Demand by Design is a set of thinking notes, working papers and other writing all concerned with the relationship between planning (in the past and in the present) and changing patterns of transport and energy demand.
Here are some of the questions I have been working on:
What is the relationship between planning practices and patterns of transport/energy use in everyday life?
– Spurling, N. (2015) Demand by design: how our infrastructure and professions shape what we do, available here >>
– Spurling, N. (2014) Mobility Practice Bundles: Exploring the relationship between planning practices and transport in everyday life, talk and workshop at PBES event, Cambridge, 25th-26th June.
– Spurling, N. and Blue, S. (2014) Entities, Performances and Interventions, in C. Foulds and C.L. Jensen (Eds) read here >>
– Macrorie, R., Daly, M. and Spurling, N. (2014) Can ‘systems of practice’ help to analyse wide-scale socio-technical change?, in C. Foulds and C.L. Jensen (Eds) read here >>
Could we tell a history of social practices through analysing a history of space and land use (in homes, towns)? Would this reveal the intersections between planning practices and demand in everyday life?
Spurling, N. (2016) Making (and unmaking) space for the car, Conceptualising Futures Panel, DEMAND Conference, Lancaster University, 13th-15th April.
Spurling, N. (2015) Making Space for the Car at Home: Planning, priorities, practices, ESA Conference, Prague, 25th-28th August.
Spurling, N. (2015) Planning, priorities, practices: the history of residential car parking in Stevenage 1950-1970, DEMAND Summer School, Lancaster Uni, 14th-16th July.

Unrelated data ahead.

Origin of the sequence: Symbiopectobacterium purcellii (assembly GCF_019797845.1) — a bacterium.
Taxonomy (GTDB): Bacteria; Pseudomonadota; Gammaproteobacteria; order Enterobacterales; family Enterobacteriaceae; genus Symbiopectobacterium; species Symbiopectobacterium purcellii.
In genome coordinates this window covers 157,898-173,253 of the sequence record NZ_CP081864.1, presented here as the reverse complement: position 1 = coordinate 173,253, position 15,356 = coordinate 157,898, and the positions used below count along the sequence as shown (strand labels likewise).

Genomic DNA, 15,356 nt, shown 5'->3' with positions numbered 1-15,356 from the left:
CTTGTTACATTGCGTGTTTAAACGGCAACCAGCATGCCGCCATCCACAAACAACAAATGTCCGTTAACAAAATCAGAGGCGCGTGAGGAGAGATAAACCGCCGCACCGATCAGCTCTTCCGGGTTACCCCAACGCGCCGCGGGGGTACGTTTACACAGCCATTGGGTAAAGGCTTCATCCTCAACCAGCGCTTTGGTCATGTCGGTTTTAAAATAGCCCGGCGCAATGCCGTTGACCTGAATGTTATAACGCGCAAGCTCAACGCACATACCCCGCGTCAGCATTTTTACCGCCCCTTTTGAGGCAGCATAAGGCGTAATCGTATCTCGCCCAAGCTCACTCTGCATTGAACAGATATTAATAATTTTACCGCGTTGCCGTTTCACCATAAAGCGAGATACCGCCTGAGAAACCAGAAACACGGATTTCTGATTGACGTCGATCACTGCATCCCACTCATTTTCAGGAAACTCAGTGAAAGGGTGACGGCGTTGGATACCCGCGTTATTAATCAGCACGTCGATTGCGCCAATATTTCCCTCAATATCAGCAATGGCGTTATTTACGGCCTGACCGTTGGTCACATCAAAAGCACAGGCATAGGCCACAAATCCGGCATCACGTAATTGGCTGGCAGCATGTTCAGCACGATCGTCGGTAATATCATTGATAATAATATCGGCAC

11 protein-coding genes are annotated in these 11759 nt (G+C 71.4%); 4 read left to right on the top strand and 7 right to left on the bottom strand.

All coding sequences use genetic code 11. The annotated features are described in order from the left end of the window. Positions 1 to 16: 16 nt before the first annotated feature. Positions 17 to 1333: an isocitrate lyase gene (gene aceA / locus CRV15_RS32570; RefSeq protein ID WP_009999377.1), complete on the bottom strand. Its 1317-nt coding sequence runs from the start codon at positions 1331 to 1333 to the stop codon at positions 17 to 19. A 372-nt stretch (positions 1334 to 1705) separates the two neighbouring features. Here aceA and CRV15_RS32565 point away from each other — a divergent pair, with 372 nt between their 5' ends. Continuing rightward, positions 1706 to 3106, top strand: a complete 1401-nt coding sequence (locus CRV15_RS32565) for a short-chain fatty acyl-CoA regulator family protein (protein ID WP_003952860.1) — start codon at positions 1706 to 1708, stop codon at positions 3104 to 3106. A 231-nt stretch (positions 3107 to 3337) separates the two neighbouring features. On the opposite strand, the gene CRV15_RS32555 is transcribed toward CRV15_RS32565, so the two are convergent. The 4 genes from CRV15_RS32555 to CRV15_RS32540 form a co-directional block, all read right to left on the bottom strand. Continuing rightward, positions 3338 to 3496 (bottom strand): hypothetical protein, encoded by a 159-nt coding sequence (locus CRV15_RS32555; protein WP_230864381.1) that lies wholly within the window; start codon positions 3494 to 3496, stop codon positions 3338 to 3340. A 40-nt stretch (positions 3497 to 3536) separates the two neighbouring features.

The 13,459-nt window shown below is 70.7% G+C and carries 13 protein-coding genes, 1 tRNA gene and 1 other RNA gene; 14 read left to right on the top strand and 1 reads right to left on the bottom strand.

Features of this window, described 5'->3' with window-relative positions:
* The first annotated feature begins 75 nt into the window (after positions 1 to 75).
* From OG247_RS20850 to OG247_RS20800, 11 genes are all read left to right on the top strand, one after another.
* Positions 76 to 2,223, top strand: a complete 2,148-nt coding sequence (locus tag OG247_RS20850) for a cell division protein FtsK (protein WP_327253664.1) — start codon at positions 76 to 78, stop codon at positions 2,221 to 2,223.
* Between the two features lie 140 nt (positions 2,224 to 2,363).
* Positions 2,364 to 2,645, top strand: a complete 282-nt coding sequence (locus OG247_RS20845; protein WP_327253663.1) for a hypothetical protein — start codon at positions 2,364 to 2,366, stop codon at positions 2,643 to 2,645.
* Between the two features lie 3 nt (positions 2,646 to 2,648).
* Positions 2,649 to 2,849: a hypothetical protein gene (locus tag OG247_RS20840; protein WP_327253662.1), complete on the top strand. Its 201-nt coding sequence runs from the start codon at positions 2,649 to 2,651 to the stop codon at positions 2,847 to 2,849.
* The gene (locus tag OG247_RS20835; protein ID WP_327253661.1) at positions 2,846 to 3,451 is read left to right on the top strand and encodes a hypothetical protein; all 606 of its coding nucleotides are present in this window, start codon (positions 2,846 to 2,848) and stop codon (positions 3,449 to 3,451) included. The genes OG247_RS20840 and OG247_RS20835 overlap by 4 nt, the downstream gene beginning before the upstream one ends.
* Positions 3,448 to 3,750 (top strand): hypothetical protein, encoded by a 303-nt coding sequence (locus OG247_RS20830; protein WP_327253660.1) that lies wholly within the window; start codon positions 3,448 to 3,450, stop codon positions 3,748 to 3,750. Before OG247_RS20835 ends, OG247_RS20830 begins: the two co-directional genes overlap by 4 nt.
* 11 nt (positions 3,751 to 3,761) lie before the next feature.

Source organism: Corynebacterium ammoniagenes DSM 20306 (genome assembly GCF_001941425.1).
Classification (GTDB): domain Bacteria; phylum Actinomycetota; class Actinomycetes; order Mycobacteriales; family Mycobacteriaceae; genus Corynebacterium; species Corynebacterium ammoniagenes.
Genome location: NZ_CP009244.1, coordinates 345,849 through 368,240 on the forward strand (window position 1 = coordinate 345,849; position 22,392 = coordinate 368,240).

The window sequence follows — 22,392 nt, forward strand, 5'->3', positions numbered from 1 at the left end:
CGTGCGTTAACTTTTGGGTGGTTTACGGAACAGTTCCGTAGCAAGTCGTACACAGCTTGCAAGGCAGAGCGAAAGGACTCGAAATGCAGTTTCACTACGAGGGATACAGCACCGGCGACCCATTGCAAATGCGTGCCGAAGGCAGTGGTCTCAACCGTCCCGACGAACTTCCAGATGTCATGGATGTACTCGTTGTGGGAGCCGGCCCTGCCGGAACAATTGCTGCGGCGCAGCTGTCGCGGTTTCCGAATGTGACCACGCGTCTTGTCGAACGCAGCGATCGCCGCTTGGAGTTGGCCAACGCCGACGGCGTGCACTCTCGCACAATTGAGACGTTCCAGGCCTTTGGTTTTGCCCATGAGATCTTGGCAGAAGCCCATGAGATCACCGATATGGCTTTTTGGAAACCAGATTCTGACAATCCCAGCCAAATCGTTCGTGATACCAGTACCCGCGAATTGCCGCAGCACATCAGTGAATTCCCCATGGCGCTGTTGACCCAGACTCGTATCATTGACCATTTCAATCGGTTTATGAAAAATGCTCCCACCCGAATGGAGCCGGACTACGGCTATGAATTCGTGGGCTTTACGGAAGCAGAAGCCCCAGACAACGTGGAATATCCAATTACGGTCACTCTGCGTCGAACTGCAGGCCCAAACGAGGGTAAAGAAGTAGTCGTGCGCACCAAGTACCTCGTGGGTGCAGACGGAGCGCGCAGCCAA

How do changes in temporal and spatial patternings of daily life have implications for infrastructures-in-use?
Spurling, N. (2016) Electrifying practices and the changing rhythms of daily life, Liverpool University, 17th March.
Spurling, N. (2015) Rhythms and patterns of daily life 1950-2000: the changing qualities of energy demand, ECEEE 1-6 June 2015, Toulon, France. Please get in touch if you are interested in reading this working paper.
Shove, E., Watson, M. and Spurling, N. (2015) Conceptualising Connections: Energy demand, infrastructures and social practices, European Journal of Social Theory, v.18, 274-287
How was demand built & managed in the past? How are assumptions about demand imagined and incorporated into future plans and visions? Where & when is the planning that shapes daily life done?
Spurling, N. (2015) National policy, local plans & household energy demand, Options, choices, actions on low carbon energy for local authorities, ETI , Loughborough, 14th December.